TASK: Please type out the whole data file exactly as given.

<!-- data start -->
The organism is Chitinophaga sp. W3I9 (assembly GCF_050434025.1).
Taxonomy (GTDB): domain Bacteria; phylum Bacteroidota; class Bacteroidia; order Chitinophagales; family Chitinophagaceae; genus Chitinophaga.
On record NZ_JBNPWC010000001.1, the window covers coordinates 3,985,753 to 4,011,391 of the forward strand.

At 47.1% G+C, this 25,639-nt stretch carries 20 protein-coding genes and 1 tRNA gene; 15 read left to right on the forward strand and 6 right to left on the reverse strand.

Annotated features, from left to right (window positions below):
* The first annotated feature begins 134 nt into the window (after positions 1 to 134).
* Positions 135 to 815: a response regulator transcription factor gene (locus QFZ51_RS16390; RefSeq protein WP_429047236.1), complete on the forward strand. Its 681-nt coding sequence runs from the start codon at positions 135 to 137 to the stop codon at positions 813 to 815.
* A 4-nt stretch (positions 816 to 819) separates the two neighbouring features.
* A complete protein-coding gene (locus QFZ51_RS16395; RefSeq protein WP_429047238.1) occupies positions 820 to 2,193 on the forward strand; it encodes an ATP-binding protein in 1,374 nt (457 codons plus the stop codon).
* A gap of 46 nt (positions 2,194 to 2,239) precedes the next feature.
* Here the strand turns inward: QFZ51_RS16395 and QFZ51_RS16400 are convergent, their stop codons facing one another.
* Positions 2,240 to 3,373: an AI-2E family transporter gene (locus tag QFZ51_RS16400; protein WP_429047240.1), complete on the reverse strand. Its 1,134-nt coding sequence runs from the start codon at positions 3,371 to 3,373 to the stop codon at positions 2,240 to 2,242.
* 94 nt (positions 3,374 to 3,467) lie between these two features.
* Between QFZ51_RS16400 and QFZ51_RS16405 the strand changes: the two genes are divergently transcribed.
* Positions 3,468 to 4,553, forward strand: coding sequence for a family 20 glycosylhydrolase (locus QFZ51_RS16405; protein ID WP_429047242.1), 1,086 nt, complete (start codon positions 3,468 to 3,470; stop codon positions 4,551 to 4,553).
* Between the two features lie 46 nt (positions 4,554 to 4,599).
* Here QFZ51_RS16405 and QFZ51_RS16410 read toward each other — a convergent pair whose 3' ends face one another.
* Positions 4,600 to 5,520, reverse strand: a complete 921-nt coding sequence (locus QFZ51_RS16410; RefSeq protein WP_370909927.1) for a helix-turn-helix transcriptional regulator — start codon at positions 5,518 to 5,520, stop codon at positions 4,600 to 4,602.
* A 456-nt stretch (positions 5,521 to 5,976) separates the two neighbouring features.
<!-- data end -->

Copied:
The organism is Chitinophaga sp. W3I9 (assembly GCF_050434025.1).
Taxonomy (GTDB): domain Bacteria; phylum Bacteroidota; class Bacteroidia; order Chitinophagales; family Chitinophagaceae; genus Chitinophaga.
On record NZ_JBNPWC010000001.1, the window covers coordinates 3,985,753 to 4,011,391 of the forward strand.

At 47.1% G+C, this 25,639-nt stretch carries 20 protein-coding genes and 1 tRNA gene; 15 read left to right on the forward strand and 6 right to left on the reverse strand.

Annotated features, from left to right (window positions below):
* The first annotated feature begins 134 nt into the window (after positions 1 to 134).
* Positions 135 to 815: a response regulator transcription factor gene (locus QFZ51_RS16390; RefSeq protein WP_429047236.1), complete on the forward strand. Its 681-nt coding sequence runs from the start codon at positions 135 to 137 to the stop codon at positions 813 to 815.
* A 4-nt stretch (positions 816 to 819) separates the two neighbouring features.
* A complete protein-coding gene (locus QFZ51_RS16395; RefSeq protein WP_429047238.1) occupies positions 820 to 2,193 on the forward strand; it encodes an ATP-binding protein in 1,374 nt (457 codons plus the stop codon).
* A gap of 46 nt (positions 2,194 to 2,239) precedes the next feature.
* Here the strand turns inward: QFZ51_RS16395 and QFZ51_RS16400 are convergent, their stop codons facing one another.
* Positions 2,240 to 3,373: an AI-2E family transporter gene (locus tag QFZ51_RS16400; protein WP_429047240.1), complete on the reverse strand. Its 1,134-nt coding sequence runs from the start codon at positions 3,371 to 3,373 to the stop codon at positions 2,240 to 2,242.
* 94 nt (positions 3,374 to 3,467) lie between these two features.
* Between QFZ51_RS16400 and QFZ51_RS16405 the strand changes: the two genes are divergently transcribed.
* Positions 3,468 to 4,553, forward strand: coding sequence for a family 20 glycosylhydrolase (locus QFZ51_RS16405; protein ID WP_429047242.1), 1,086 nt, complete (start codon positions 3,468 to 3,470; stop codon positions 4,551 to 4,553).
* Between the two features lie 46 nt (positions 4,554 to 4,599).
* Here QFZ51_RS16405 and QFZ51_RS16410 read toward each other — a convergent pair whose 3' ends face one another.
* Positions 4,600 to 5,520, reverse strand: a complete 921-nt coding sequence (locus QFZ51_RS16410; RefSeq protein WP_370909927.1) for a helix-turn-helix transcriptional regulator — start codon at positions 5,518 to 5,520, stop codon at positions 4,600 to 4,602.
* A 456-nt stretch (positions 5,521 to 5,976) separates the two neighbouring features.